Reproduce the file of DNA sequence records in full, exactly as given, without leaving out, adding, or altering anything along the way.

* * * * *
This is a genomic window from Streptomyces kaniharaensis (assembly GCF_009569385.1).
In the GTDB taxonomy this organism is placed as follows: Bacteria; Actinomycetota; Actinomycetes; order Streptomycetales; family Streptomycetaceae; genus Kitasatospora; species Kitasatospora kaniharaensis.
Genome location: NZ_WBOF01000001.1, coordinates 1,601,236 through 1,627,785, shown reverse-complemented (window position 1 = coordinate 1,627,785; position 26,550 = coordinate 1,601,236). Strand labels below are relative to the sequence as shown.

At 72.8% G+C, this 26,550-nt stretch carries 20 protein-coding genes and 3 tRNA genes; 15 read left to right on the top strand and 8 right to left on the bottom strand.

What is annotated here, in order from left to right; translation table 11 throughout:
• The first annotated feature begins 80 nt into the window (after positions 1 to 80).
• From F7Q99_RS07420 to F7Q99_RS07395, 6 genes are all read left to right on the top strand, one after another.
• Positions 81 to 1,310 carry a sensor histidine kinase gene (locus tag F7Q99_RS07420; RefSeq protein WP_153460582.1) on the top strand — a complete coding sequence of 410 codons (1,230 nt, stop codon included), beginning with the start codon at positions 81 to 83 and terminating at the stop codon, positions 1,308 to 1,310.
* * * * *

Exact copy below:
This is a genomic window from Streptomyces kaniharaensis (assembly GCF_009569385.1).
In the GTDB taxonomy this organism is placed as follows: Bacteria; Actinomycetota; Actinomycetes; order Streptomycetales; family Streptomycetaceae; genus Kitasatospora; species Kitasatospora kaniharaensis.
Genome location: NZ_WBOF01000001.1, coordinates 1,601,236 through 1,627,785, shown reverse-complemented (window position 1 = coordinate 1,627,785; position 26,550 = coordinate 1,601,236). Strand labels below are relative to the sequence as shown.

At 72.8% G+C, this 26,550-nt stretch carries 20 protein-coding genes and 3 tRNA genes; 15 read left to right on the top strand and 8 right to left on the bottom strand.

What is annotated here, in order from left to right; translation table 11 throughout:
• The first annotated feature begins 80 nt into the window (after positions 1 to 80).
• From F7Q99_RS07420 to F7Q99_RS07395, 6 genes are all read left to right on the top strand, one after another.
• Positions 81 to 1,310 carry a sensor histidine kinase gene (locus tag F7Q99_RS07420; RefSeq protein WP_153460582.1) on the top strand — a complete coding sequence of 410 codons (1,230 nt, stop codon included), beginning with the start codon at positions 81 to 83 and terminating at the stop codon, positions 1,308 to 1,310.